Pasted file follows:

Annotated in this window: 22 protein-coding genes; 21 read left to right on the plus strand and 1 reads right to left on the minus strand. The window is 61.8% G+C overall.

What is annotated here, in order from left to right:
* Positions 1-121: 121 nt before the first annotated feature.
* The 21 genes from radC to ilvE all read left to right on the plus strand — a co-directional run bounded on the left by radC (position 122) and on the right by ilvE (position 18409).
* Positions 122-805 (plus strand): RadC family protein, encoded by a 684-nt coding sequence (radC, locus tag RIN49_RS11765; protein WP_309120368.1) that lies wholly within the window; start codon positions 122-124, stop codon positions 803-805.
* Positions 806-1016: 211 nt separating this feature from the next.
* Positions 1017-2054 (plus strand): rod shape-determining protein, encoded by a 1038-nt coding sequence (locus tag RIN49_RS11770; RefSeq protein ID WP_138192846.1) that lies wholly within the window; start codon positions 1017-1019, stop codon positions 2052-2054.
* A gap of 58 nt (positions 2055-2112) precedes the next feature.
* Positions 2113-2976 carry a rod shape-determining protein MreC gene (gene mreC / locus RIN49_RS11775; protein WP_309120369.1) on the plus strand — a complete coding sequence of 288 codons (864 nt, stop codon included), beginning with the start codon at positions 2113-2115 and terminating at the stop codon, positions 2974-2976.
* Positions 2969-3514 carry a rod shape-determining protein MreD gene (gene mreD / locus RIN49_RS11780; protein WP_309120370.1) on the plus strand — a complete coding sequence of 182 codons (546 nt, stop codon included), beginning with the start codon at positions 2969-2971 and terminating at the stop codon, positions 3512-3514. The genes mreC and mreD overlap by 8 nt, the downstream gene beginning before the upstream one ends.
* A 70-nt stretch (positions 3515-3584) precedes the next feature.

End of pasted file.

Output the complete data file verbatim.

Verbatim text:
Annotated in this window: 22 protein-coding genes; 21 read left to right on the plus strand and 1 reads right to left on the minus strand. The window is 61.8% G+C overall.

What is annotated here, in order from left to right:
* Positions 1-121: 121 nt before the first annotated feature.
* The 21 genes from radC to ilvE all read left to right on the plus strand — a co-directional run bounded on the left by radC (position 122) and on the right by ilvE (position 18409).
* Positions 122-805 (plus strand): RadC family protein, encoded by a 684-nt coding sequence (radC, locus tag RIN49_RS11765; protein WP_309120368.1) that lies wholly within the window; start codon positions 122-124, stop codon positions 803-805.
* Positions 806-1016: 211 nt separating this feature from the next.
* Positions 1017-2054 (plus strand): rod shape-determining protein, encoded by a 1038-nt coding sequence (locus tag RIN49_RS11770; RefSeq protein ID WP_138192846.1) that lies wholly within the window; start codon positions 1017-1019, stop codon positions 2052-2054.
* A gap of 58 nt (positions 2055-2112) precedes the next feature.
* Positions 2113-2976 carry a rod shape-determining protein MreC gene (gene mreC / locus RIN49_RS11775; protein WP_309120369.1) on the plus strand — a complete coding sequence of 288 codons (864 nt, stop codon included), beginning with the start codon at positions 2113-2115 and terminating at the stop codon, positions 2974-2976.
* Positions 2969-3514 carry a rod shape-determining protein MreD gene (gene mreD / locus RIN49_RS11780; protein WP_309120370.1) on the plus strand — a complete coding sequence of 182 codons (546 nt, stop codon included), beginning with the start codon at positions 2969-2971 and terminating at the stop codon, positions 3512-3514. The genes mreC and mreD overlap by 8 nt, the downstream gene beginning before the upstream one ends.
* A 70-nt stretch (positions 3515-3584) precedes the next feature.